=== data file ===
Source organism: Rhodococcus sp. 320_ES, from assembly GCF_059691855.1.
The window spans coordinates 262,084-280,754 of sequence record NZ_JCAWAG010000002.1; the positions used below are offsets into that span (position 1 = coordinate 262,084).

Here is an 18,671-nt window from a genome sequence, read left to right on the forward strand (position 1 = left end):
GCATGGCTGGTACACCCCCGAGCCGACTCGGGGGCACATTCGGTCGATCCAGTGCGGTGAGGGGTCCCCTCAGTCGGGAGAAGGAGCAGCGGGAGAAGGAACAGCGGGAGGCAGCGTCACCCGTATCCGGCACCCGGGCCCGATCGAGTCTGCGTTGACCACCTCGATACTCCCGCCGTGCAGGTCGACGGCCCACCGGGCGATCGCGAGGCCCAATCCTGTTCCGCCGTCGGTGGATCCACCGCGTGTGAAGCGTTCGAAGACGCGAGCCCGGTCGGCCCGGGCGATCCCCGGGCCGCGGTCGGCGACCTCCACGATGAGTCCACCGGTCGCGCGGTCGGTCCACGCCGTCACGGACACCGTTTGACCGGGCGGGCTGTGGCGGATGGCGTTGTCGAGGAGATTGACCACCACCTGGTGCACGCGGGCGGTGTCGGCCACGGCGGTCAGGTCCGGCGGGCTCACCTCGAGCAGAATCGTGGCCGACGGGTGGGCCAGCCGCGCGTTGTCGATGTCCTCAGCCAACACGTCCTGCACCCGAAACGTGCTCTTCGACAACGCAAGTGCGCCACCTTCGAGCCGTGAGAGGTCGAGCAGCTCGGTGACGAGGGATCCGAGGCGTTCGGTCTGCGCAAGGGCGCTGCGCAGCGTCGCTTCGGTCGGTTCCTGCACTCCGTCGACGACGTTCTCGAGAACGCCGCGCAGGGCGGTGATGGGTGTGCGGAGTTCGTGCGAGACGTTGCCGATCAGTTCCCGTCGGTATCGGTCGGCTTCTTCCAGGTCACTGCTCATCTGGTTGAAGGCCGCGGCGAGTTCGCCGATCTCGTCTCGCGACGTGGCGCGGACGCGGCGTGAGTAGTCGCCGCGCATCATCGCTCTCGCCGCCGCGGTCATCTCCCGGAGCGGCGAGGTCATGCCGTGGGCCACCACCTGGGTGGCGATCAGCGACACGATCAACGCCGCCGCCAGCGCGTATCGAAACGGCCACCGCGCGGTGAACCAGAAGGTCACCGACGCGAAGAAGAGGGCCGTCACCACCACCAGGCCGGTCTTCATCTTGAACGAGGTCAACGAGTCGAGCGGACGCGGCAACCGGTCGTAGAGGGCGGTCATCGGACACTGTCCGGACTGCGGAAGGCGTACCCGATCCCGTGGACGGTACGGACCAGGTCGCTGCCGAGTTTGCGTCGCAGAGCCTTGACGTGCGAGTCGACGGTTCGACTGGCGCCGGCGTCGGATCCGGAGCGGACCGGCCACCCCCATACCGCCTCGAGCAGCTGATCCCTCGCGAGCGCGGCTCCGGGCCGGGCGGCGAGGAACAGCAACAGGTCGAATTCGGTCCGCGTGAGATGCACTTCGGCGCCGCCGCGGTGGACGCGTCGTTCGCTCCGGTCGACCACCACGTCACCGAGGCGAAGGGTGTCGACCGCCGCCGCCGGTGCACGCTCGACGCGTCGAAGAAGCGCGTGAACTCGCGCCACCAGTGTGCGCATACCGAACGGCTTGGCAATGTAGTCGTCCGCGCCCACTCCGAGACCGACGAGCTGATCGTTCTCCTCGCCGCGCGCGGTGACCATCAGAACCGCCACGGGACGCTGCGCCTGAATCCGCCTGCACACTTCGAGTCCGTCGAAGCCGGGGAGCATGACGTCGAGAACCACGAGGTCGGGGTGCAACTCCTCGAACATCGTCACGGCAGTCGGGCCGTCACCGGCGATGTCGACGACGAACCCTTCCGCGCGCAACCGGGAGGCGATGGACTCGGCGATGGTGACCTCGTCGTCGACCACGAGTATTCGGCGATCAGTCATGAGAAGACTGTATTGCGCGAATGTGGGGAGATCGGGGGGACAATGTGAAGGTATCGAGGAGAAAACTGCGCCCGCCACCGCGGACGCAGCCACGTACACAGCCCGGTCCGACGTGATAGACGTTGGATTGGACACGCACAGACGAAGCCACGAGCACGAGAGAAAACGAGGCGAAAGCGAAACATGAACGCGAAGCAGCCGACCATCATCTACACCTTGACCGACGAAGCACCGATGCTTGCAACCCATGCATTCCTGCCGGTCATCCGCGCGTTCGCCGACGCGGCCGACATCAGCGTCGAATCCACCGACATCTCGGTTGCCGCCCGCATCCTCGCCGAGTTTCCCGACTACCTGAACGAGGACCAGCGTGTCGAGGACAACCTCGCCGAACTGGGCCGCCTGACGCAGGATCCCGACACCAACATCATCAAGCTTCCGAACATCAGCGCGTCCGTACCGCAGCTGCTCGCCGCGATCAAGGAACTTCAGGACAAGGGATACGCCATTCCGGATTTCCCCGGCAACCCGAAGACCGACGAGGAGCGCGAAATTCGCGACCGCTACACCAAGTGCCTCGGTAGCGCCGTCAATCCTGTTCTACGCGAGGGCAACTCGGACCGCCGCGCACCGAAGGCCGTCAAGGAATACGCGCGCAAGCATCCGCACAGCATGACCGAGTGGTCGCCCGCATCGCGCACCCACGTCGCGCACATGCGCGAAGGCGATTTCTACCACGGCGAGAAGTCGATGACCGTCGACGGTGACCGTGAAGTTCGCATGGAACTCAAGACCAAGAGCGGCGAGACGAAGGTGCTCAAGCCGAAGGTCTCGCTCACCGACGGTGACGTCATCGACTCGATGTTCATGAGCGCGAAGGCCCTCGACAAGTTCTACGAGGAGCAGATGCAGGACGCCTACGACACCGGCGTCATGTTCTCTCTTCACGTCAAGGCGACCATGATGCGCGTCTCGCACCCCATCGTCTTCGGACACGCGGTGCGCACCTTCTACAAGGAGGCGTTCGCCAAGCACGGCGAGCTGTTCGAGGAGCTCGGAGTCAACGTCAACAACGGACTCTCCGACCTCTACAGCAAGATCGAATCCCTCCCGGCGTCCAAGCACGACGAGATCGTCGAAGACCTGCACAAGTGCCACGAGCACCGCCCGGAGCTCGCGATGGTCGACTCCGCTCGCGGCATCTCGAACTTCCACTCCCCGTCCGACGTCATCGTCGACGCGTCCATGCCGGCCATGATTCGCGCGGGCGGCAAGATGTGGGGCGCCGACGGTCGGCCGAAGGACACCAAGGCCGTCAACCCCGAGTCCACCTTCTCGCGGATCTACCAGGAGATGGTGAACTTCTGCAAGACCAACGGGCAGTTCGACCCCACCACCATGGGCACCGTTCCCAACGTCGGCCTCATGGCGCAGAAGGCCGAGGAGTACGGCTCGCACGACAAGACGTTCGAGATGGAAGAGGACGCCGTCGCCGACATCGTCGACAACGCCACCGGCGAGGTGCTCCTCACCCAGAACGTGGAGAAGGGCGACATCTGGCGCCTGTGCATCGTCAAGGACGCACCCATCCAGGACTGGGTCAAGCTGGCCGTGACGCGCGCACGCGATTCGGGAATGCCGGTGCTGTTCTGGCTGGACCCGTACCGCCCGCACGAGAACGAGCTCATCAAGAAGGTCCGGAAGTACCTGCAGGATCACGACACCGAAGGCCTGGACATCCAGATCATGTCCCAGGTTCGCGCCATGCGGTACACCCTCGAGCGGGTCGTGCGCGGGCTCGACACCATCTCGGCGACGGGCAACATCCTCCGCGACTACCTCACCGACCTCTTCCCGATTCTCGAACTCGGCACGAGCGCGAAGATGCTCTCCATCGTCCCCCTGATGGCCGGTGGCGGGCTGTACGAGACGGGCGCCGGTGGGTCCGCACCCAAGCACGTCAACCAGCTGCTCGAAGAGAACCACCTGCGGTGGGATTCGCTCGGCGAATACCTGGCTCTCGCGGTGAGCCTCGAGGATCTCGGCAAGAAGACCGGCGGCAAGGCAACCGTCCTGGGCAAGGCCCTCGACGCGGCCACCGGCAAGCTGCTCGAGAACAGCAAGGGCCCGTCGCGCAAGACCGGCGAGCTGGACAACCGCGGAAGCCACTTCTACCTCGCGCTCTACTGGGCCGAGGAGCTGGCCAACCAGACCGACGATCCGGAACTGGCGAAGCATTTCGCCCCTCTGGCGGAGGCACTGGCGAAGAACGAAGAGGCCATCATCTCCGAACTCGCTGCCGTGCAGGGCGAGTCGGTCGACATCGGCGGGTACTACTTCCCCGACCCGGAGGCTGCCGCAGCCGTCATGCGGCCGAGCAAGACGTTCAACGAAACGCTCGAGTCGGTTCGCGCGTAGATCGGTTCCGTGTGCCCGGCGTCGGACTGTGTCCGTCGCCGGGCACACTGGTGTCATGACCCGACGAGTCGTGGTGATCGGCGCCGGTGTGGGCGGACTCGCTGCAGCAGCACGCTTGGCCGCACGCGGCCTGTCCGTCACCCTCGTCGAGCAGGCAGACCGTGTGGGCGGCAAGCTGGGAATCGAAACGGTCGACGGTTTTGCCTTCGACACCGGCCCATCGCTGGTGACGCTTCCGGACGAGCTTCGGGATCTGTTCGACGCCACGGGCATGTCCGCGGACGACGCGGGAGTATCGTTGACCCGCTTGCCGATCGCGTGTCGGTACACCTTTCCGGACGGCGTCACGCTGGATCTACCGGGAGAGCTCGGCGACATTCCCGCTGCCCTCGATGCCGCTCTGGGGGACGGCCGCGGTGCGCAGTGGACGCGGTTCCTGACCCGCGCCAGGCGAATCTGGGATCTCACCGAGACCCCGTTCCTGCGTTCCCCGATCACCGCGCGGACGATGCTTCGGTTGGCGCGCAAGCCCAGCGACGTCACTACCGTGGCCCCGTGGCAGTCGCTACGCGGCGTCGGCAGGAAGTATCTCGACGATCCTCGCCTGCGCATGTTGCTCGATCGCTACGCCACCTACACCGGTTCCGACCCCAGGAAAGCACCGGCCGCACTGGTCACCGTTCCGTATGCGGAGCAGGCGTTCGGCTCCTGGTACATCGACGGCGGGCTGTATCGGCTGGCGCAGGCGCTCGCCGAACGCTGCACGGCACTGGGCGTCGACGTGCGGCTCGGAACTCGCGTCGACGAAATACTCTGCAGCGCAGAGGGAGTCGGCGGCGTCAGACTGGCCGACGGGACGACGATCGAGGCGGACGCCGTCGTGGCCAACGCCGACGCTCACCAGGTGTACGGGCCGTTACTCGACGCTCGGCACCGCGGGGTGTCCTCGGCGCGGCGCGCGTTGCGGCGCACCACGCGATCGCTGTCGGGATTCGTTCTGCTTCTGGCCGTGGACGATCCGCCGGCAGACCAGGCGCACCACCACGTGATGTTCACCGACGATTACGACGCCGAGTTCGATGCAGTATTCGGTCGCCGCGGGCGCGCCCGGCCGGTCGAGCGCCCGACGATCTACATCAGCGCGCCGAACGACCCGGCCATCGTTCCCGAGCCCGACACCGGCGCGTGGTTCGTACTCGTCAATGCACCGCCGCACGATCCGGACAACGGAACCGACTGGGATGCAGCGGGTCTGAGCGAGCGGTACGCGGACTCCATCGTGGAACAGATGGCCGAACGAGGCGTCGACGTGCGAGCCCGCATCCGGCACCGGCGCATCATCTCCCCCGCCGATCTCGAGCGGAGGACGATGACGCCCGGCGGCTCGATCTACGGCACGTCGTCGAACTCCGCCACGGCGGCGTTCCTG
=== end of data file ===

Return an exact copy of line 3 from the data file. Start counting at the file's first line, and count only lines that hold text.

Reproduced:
Here is an 18,671-nt window from a genome sequence, read left to right on the forward strand (position 1 = left end):